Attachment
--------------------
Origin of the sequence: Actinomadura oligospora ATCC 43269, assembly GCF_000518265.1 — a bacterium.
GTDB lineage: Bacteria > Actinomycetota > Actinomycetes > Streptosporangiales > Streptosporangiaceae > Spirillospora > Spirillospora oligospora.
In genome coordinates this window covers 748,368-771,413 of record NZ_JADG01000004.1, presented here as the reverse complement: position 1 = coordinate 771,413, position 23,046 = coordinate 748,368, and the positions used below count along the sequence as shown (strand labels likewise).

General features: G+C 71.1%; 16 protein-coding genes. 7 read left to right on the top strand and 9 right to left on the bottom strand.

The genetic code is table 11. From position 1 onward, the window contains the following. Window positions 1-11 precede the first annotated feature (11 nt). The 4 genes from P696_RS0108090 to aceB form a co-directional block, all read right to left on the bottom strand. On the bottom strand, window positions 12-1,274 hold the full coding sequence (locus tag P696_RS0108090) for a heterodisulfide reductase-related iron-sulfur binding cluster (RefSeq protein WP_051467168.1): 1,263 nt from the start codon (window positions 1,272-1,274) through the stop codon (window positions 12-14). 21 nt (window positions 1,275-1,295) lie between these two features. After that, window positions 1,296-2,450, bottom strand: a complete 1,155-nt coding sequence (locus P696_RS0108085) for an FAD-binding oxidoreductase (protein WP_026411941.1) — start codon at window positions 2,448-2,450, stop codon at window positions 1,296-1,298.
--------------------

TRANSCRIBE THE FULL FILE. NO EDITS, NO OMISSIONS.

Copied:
Origin of the sequence: Actinomadura oligospora ATCC 43269, assembly GCF_000518265.1 — a bacterium.
GTDB lineage: Bacteria > Actinomycetota > Actinomycetes > Streptosporangiales > Streptosporangiaceae > Spirillospora > Spirillospora oligospora.
In genome coordinates this window covers 748,368-771,413 of record NZ_JADG01000004.1, presented here as the reverse complement: position 1 = coordinate 771,413, position 23,046 = coordinate 748,368, and the positions used below count along the sequence as shown (strand labels likewise).

General features: G+C 71.1%; 16 protein-coding genes. 7 read left to right on the top strand and 9 right to left on the bottom strand.

The genetic code is table 11. From position 1 onward, the window contains the following. Window positions 1-11 precede the first annotated feature (11 nt). The 4 genes from P696_RS0108090 to aceB form a co-directional block, all read right to left on the bottom strand. On the bottom strand, window positions 12-1,274 hold the full coding sequence (locus tag P696_RS0108090) for a heterodisulfide reductase-related iron-sulfur binding cluster (RefSeq protein WP_051467168.1): 1,263 nt from the start codon (window positions 1,272-1,274) through the stop codon (window positions 12-14). 21 nt (window positions 1,275-1,295) lie between these two features. After that, window positions 1,296-2,450, bottom strand: a complete 1,155-nt coding sequence (locus P696_RS0108085) for an FAD-binding oxidoreductase (protein WP_026411941.1) — start codon at window positions 2,448-2,450, stop codon at window positions 1,296-1,298.